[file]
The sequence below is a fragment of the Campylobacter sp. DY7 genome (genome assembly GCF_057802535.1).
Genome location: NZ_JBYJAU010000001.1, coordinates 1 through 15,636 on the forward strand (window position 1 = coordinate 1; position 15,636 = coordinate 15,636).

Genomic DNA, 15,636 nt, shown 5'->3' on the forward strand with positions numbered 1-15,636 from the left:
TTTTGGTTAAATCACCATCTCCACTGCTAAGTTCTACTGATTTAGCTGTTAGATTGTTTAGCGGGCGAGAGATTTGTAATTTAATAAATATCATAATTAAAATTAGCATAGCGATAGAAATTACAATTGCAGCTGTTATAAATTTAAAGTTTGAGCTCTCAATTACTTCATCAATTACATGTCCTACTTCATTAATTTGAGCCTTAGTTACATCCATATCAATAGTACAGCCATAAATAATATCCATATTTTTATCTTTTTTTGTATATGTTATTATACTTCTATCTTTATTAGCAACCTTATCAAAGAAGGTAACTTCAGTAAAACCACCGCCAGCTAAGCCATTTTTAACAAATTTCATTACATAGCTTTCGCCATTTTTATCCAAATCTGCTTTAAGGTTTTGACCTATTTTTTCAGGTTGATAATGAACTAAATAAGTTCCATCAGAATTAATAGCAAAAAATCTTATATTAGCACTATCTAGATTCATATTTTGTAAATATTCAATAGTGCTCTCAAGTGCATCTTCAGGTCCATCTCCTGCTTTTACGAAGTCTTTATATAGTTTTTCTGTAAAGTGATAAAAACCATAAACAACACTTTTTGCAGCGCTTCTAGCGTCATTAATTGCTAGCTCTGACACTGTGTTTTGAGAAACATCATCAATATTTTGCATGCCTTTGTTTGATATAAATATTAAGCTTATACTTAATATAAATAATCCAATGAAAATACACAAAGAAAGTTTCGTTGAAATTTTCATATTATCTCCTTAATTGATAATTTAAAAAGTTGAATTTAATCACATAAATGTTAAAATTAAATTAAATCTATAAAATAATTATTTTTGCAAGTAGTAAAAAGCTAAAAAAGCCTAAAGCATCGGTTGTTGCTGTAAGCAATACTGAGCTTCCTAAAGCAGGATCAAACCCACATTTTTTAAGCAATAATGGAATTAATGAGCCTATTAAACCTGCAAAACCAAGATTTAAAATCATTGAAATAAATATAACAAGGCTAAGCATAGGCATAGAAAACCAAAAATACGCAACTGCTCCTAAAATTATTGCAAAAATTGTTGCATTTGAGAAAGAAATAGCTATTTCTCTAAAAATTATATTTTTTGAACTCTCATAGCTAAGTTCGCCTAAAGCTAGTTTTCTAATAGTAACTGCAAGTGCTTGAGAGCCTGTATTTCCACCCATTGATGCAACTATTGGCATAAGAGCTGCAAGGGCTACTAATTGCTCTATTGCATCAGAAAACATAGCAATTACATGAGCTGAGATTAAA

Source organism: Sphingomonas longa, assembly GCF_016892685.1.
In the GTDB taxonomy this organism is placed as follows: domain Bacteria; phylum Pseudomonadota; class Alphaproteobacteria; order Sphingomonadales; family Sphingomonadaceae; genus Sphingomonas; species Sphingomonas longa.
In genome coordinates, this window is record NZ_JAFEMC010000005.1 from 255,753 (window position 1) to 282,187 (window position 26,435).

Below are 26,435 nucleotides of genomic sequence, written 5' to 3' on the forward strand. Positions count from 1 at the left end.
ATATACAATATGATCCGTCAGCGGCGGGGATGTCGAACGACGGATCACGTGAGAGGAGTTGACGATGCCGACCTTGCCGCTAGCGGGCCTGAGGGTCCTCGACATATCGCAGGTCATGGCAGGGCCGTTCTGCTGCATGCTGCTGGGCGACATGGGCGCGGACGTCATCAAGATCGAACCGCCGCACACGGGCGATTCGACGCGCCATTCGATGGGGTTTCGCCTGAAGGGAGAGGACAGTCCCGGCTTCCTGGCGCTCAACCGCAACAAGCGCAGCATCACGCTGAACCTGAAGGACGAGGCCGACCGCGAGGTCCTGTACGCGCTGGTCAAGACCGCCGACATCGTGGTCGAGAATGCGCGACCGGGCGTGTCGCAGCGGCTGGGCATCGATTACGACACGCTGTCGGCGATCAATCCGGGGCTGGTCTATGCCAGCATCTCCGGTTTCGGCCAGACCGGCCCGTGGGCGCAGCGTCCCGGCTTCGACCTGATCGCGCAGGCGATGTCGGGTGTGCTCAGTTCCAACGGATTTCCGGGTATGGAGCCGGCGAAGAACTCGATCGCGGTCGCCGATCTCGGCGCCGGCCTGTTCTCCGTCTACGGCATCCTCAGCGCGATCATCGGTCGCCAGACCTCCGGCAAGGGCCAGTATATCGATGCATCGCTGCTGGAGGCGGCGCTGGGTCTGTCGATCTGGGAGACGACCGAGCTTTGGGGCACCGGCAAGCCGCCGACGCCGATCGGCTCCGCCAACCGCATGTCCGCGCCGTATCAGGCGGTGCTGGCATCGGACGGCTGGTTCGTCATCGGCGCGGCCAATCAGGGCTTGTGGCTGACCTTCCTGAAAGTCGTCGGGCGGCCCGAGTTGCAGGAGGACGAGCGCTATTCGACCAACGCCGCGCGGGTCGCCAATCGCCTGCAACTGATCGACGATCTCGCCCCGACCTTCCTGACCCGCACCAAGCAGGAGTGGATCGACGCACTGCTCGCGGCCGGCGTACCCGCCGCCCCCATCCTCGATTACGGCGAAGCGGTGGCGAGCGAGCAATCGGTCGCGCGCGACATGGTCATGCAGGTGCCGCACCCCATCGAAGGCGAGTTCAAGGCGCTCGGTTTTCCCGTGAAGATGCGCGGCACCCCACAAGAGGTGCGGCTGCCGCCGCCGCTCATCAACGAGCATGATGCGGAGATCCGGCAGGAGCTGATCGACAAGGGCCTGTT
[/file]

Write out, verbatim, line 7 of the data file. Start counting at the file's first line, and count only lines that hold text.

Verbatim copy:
In genome coordinates, this window is record NZ_JAFEMC010000005.1 from 255,753 (window position 1) to 282,187 (window position 26,435).